Archive for Wednesday, March 14, 2007

Longtime Parks and Rec leader at leisure to enjoy life’s work

March 14, 2007

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Fred DeVictor admires the view in South Park, noting some of the many improvements that have been made in the years since he joined the Lawrence Parks and Recreation Department. After 37 years with the city of Lawrence, DeVictor's last day on the job is Friday.

Fred DeVictor admires the view in South Park, noting some of the many improvements that have been made in the years since he joined the Lawrence Parks and Recreation Department. After 37 years with the city of Lawrence, DeVictor's last day on the job is Friday.

Some people like to take a walk to relieve a little stress. For Fred DeVictor, though, seeing someone else do the walking often lowered his tensions.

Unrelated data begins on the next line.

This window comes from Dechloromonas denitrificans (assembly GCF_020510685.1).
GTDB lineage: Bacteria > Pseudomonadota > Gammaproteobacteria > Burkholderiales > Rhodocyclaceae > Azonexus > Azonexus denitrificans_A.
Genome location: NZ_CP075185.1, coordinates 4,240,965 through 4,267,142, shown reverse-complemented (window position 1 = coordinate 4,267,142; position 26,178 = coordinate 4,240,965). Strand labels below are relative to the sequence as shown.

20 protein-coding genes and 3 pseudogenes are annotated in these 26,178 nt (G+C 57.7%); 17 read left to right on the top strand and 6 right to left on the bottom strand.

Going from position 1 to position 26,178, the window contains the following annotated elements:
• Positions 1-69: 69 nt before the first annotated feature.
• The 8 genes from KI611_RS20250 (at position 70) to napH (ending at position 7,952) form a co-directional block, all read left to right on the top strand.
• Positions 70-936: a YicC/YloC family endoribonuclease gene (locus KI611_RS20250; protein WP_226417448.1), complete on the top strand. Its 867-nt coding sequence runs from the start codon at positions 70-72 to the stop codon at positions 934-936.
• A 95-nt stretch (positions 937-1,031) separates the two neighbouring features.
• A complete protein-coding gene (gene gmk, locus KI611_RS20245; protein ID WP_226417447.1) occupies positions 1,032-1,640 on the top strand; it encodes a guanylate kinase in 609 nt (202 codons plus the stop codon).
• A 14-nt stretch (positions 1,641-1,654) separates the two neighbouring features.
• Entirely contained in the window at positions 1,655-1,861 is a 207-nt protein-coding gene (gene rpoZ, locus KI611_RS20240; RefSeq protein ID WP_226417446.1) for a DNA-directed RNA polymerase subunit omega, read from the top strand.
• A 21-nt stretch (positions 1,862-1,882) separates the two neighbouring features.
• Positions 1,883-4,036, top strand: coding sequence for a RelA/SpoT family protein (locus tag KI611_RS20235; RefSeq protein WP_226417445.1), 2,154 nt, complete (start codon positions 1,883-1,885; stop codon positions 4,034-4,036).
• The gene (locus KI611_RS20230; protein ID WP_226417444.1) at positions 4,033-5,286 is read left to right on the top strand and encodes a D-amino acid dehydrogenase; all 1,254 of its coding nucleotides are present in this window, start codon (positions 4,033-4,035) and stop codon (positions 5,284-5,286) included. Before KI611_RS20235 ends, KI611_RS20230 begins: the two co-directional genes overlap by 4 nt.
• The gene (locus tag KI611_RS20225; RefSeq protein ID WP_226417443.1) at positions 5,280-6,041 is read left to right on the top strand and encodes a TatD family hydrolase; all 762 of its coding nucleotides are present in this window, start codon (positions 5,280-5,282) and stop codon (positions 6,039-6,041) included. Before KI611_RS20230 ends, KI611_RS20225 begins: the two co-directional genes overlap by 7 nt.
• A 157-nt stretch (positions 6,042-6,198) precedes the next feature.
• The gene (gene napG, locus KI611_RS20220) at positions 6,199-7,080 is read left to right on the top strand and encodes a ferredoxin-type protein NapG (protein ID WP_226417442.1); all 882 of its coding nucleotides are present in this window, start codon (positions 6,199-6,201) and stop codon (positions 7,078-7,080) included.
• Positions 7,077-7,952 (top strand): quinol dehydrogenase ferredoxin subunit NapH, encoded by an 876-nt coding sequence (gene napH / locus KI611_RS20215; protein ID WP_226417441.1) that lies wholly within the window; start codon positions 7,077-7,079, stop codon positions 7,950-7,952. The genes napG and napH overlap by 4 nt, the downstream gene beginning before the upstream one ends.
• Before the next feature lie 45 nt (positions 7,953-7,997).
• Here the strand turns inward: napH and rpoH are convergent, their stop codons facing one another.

Especially if that person was walking in a Lawrence park.

DeVictor has seen that scene plenty of times during the past 32 years as director of the Lawrence Parks and Recreation Department.

"Just standing here in a park, seeing people playing or walking with their kids, is a great part of the job," DeVictor said. "When the staff starts to get stressed , I just tell them to get out and look. I tell them to see the quality of life they are providing people here."

Soon the staff won't have DeVictor to remind them. DeVictor, 64, is retiring Friday after a 37-year career with the department.

"It seems like the whole time has gone by in about five years," he said.